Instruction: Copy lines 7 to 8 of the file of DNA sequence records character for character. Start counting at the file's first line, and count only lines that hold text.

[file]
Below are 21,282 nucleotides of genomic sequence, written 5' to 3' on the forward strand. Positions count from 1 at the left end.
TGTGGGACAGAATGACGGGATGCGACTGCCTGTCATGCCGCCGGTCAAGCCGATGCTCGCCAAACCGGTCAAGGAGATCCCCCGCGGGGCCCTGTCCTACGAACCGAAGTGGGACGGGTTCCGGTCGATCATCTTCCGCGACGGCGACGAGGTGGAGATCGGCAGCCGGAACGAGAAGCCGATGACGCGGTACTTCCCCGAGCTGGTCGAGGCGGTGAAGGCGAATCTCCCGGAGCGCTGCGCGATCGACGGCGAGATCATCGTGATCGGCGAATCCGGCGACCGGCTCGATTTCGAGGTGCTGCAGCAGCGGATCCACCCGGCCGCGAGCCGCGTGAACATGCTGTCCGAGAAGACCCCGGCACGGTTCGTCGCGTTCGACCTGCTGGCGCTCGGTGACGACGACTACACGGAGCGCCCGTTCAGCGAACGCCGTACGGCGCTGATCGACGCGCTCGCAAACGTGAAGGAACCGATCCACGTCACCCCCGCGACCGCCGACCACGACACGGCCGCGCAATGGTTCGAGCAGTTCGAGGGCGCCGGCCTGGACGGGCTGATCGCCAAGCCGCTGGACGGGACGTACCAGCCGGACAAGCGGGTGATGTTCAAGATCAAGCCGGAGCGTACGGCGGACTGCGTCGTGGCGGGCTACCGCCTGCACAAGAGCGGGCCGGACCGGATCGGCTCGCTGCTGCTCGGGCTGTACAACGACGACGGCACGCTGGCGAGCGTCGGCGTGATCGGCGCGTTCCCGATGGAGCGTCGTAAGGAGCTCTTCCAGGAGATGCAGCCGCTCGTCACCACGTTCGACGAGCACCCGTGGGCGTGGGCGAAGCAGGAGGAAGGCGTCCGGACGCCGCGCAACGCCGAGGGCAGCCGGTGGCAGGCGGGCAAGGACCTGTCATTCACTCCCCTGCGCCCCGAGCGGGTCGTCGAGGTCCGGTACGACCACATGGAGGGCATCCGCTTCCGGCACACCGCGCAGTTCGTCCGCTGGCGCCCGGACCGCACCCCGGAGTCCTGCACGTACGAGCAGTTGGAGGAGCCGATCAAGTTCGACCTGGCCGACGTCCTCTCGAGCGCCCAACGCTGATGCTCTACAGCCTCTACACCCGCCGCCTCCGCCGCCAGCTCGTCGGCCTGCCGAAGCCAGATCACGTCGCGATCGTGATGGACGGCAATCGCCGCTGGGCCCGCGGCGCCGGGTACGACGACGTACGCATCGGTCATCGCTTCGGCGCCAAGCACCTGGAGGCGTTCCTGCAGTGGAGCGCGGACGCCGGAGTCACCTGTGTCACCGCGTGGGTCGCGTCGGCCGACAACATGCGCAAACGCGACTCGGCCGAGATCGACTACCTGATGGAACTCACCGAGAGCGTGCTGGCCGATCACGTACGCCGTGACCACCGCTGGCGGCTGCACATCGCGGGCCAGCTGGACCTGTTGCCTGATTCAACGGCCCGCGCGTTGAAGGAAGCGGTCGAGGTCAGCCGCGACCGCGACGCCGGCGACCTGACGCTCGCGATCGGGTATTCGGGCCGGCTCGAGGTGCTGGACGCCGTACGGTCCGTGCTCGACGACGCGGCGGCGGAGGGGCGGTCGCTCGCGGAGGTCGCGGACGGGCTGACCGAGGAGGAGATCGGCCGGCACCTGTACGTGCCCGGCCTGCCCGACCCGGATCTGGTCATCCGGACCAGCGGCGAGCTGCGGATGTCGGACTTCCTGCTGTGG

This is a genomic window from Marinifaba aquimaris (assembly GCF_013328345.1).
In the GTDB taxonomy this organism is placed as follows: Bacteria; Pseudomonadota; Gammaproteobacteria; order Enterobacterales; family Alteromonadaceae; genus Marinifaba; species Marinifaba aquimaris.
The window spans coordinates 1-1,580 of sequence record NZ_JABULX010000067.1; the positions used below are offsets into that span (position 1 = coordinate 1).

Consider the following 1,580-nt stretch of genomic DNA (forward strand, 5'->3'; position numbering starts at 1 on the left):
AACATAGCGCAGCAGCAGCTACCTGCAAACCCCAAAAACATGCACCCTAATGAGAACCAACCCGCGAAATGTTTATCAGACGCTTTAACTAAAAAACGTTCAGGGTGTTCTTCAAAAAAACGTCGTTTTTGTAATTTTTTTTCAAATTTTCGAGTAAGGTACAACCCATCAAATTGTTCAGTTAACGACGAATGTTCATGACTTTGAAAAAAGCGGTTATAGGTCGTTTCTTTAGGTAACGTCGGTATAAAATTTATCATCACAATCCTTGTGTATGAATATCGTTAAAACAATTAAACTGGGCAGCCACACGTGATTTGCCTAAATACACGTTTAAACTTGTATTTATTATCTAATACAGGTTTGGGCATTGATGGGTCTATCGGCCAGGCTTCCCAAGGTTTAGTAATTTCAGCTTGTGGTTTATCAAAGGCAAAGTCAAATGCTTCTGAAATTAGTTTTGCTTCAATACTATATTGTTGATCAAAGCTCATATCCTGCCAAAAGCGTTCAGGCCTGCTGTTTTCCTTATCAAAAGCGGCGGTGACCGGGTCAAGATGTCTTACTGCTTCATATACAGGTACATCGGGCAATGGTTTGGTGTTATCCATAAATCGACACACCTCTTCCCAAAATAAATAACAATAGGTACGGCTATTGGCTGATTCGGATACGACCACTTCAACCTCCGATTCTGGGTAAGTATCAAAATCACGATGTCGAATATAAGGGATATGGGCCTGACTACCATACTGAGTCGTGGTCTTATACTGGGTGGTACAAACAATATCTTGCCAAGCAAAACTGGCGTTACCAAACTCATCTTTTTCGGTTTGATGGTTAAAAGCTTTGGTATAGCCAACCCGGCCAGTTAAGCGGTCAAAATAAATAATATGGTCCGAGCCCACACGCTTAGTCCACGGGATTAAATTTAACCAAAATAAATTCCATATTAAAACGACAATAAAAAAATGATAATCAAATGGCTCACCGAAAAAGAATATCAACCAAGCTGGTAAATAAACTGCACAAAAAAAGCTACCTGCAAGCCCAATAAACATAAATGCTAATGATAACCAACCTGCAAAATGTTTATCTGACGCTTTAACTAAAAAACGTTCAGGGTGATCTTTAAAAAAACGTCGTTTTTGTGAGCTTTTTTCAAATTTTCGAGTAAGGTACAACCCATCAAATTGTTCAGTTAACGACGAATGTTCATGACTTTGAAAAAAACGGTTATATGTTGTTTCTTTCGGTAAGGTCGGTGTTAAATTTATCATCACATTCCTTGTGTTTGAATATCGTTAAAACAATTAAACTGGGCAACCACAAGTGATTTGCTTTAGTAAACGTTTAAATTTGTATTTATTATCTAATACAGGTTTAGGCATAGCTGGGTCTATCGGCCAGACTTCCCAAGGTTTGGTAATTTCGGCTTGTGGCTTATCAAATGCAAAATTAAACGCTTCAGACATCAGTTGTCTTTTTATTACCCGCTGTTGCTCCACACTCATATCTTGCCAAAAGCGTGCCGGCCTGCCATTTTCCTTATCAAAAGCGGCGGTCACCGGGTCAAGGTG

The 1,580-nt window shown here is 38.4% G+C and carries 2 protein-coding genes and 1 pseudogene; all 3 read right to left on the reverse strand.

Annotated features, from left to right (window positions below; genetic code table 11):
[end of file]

AACATAGCGCAGCAGCAGCTACCTGCAAACCCCAAAAACATGCACCCTAATGAGAACCAACCCGCGAAATGTTTATCAGACGCTTTAACTAAAAAACGTTCAGGGTGTTCTTCAAAAAAACGTCGTTTTTGTAATTTTTTTTCAAATTTTCGAGTAAGGTACAACCCATCAAATTGTTCAGTTAACGACGAATGTTCATGACTTTGAAAAAAGCGGTTATAGGTCGTTTCTTTAGGTAACGTCGGTATAAAATTTATCATCACAATCCTTGTGTATGAATATCGTTAAAACAATTAAACTGGGCAGCCACACGTGATTTGCCTAAATACACGTTTAAACTTGTATTTATTATCTAATACAGGTTTGGGCATTGATGGGTCTATCGGCCAGGCTTCCCAAGGTTTAGTAATTTCAGCTTGTGGTTTATCAAAGGCAAAGTCAAATGCTTCTGAAATTAGTTTTGCTTCAATACTATATTGTTGATCAAAGCTCATATCCTGCCAAAAGCGTTCAGGCCTGCTGTTTTCCTTATCAAAAGCGGCGGTGACCGGGTCAAGATGTCTTACTGCTTCATATACAGGTACATCGGGCAATGGTTTGGTGTTATCCATAAATCGACACACCTCTTCCCAAAATAAATAACAATAGGTACGGCTATTGGCTGATTCGGATACGACCACTTCAACCTCCGATTCTGGGTAAGTATCAAAATCACGATGTCGAATATAAGGGATATGGGCCTGACTACCATACTGAGTCGTGGTCTTATACTGGGTGGTACAAACAATATCTTGCCAAGCAAAACTGGCGTTACCAAACTCATCTTTTTCGGTTTGATGGTTAAAAGCTTTGGTATAGCCAACCCGGCCAGTTAAGCGGTCAAAATAAATAATATGGTCCGAGCCCACACGCTTAGTCCACGGGATTAAATTTAACCAAAATAAATTCCATATTAAAACGACAATAAAAAAATGATAATCAAATGGCTCACCGAAAAAGAATATCAACCAAGCTGGTAAATAAACTGCACAAAAAAAGCTACCTGCAAGCCCAATAAACATAAATGCTAATGATAACCAACCTGCAAAATGTTTATCTGACGCTTTAACTAAAAAACGTTCAGGGTGATCTTTAAAAAAACGTCGTTTTTGTGAGCTTTTTTCAAATTTTCGAGTAAGGTACAACCCATCAAATTGTTCAGTTAACGACGAATGTTCATGACTTTGAAAAAAACGGTTATATGTTGTTTCTTTCGGTAAGGTCGGTGTTAAATTTATCATCACATTCCTTGTGTTTGAATATCGTTAAAACAATTAAACTGGGCAACCACAAGTGATTTGCTTTAGTAAACGTTTAAATTTGTATTTATTATCTAATACAGGTTTAGGCATAGCTGGGTCTATCGGCCAGACTTCCCAAGGTTTGGTAATTTCGGCTTGTGGCTTATCAAATGCAAAATTAAACGCTTCAGACATCAGTTGTCTTTTTATTACCCGCTGTTGCTCCACACTCATATCTTGCCAAAAGCGTGCCGGCCTGCCATTTTCCTTATCAAAAGCGGCGGTCACCGGGTCAAGGTG

The 1,580-nt window shown here is 38.4% G+C and carries 2 protein-coding genes and 1 pseudogene; all 3 read right to left on the reverse strand.